Best And Worst Fuel Economy - Sports CarsBy John O'Dell May 5, 2011
Sports cars are designed to be driven hard and fast and thus any that are worthy of the name are likely not going to be high on anyone's list of fuel-efficient transportation choices. But as Edmunds.com broadly defines the segment, there's a pretty big spread in monthly fuel costs for cars that are fun to drive. At the high end, super-powerful models like the Chevrolet Corvette ZR1 (above, right) and BMW M3 cost as much to run as a full-size pickup and that's if you are driving well within the legal speed limits. At the low end, a Mini Cooper (above, left) or even a turbocharged Cooper S can be a pretty inexpensive thrill ride.
This month's best-and-worst monthly fuel costs chart was computed with regular gasoline at $3.96 a gallon. Imagine what those numbers would have looked like back when gas was $2.15. And then shudder to think what they will look at when the stuff hits $5 a gallon, as many fuel industry analysts expect to happen by sometime next year. Download Edmunds.com Monthly Fuel Cost table for all new vehicles if there are other models that interest you, including sports cars that aren't on this best-worst chart.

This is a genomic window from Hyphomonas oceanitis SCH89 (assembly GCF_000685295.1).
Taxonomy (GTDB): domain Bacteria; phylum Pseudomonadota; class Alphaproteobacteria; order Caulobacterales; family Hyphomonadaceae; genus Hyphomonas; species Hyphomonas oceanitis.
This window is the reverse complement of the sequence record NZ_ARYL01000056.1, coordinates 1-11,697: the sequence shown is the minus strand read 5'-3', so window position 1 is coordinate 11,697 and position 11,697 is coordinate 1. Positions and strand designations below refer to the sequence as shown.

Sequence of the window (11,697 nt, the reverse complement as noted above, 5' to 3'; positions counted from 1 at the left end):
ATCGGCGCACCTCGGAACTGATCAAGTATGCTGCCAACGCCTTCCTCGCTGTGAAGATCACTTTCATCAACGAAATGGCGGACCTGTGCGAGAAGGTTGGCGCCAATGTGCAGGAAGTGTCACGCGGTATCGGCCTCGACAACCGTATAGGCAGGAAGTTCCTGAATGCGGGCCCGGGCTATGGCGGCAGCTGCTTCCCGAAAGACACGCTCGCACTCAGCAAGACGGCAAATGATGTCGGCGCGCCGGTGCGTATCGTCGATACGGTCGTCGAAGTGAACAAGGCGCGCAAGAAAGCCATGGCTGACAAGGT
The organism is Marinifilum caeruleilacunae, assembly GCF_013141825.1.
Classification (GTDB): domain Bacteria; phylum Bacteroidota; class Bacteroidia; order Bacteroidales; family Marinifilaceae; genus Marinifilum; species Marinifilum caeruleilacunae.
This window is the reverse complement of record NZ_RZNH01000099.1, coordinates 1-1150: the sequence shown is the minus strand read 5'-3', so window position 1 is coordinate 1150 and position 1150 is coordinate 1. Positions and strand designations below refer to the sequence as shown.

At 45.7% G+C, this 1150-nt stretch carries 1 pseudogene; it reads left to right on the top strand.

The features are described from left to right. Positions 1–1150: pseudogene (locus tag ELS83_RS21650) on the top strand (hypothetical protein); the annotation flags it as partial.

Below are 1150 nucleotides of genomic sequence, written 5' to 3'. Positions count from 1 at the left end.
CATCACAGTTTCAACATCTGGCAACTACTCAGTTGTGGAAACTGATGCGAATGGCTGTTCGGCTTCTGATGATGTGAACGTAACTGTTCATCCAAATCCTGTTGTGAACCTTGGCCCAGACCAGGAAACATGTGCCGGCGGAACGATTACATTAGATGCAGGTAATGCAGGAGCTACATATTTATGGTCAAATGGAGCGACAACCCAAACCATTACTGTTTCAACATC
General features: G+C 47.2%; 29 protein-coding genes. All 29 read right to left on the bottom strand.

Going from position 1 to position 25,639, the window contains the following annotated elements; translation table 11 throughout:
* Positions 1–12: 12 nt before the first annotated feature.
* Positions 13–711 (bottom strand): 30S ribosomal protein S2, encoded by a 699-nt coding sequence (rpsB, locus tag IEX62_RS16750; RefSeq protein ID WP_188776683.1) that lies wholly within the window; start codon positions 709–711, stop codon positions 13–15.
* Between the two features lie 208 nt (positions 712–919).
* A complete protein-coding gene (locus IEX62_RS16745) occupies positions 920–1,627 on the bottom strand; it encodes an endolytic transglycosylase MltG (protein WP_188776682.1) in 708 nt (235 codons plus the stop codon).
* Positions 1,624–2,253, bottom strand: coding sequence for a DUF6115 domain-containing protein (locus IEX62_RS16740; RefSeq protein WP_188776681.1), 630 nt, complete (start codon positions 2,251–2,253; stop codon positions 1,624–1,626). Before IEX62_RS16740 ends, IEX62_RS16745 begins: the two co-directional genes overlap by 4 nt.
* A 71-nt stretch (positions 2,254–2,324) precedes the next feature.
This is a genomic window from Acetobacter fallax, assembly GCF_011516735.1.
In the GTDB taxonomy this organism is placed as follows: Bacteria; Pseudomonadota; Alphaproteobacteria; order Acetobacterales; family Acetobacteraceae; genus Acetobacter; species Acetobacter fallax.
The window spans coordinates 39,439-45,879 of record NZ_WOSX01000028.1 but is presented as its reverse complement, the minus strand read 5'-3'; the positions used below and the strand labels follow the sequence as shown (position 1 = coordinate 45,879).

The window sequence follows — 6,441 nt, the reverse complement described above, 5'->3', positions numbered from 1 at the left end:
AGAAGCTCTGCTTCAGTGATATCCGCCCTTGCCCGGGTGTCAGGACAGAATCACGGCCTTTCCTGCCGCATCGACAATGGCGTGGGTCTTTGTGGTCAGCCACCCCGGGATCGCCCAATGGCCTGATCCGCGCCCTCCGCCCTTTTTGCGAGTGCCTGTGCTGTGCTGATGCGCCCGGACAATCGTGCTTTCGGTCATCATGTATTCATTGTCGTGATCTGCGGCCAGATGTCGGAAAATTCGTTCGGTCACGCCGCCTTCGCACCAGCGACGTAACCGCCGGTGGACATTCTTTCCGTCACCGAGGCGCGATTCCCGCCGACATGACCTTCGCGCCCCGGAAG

Previous Best/Worst Monthly Fuel Cost Charts
This is the eighth in a series that charts the best and worst monthly fuel costs among the cars, trucks and crossovers in the 16 vehicle segments tracked at Edmunds. It is not designed to stigmatize but simply to provide fuel economy information. The numbers were developed using a common set of assumptions and national averages for fuel pricing and vehicle fuel economy. It assumes monthly travel of 1,250 miles using the cars' EPA combined city-highway fuel economy ratings and the national average price of the manufacturers' recommended grades of gasoline or other fuel.
Individual results will differ based on variances in things like driving styles, fuel sources, climate, terrain, vehicle load and options on the vehicle. With comparisons to earlier charts, keep in mind that fuel prices have been steadily rising all year so the costs listed in previous weeks would need to be adjusted upward for a fair head-to-head comparison with the costs in this week's list. In other words, please use the charts as a general guide, not gospel.